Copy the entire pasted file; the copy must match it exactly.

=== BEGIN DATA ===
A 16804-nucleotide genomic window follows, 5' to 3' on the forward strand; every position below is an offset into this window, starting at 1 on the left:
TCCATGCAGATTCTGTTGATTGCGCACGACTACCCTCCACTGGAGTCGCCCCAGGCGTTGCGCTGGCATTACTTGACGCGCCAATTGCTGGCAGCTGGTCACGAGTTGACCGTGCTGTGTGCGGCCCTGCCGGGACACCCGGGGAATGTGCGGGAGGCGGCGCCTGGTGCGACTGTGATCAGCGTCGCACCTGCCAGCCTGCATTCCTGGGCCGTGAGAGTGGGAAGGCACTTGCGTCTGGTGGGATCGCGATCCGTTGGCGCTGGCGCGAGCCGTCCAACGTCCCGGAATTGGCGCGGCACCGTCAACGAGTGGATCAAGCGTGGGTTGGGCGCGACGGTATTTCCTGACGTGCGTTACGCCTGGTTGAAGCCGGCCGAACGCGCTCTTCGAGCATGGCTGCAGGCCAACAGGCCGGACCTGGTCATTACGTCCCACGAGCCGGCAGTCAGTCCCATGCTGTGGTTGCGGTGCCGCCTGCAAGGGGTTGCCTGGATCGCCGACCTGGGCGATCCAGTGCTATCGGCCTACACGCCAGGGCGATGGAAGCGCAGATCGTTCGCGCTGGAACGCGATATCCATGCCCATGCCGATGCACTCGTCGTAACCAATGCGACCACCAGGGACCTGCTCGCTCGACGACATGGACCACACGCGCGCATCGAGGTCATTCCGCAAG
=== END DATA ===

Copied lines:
A 16804-nucleotide genomic window follows, 5' to 3' on the forward strand; every position below is an offset into this window, starting at 1 on the left:
TCCATGCAGATTCTGTTGATTGCGCACGACTACCCTCCACTGGAGTCGCCCCAGGCGTTGCGCTGGCATTACTTGACGCGCCAATTGCTGGCAGCTGGTCACGAGTTGACCGTGCTGTGTGCGGCCCTGCCGGGACACCCGGGGAATGTGCGGGAGGCGGCGCCTGGTGCGACTGTGATCAGCGTCGCACCTGCCAGCCTGCATTCCTGGGCCGTGAGAGTGGGAAGGCACTTGCGTCTGGTGGGATCGCGATCCGTTGGCGCTGGCGCGAGCCGTCCAACGTCCCGGAATTGGCGCGGCACCGTCAACGAGTGGATCAAGCGTGGGTTGGGCGCGACGGTATTTCCTGACGTGCGTTACGCCTGGTTGAAGCCGGCCGAACGCGCTCTTCGAGCATGGCTGCAGGCCAACAGGCCGGACCTGGTCATTACGTCCCACGAGCCGGCAGTCAGTCCCATGCTGTGGTTGCGGTGCCGCCTGCAAGGGGTTGCCTGGATCGCCGACCTGGGCGATCCAGTGCTATCGGCCTACACGCCAGGGCGATGGAAGCGCAGATCGTTCGCGCTGGAACGCGATATCCATGCCCATGCCGATGCACTCGTCGTAACCAATGCGACCACCAGGGACCTGCTCGCTCGACGACATGGACCACACGCGCGCATCGAGGTCATTCCGCAAG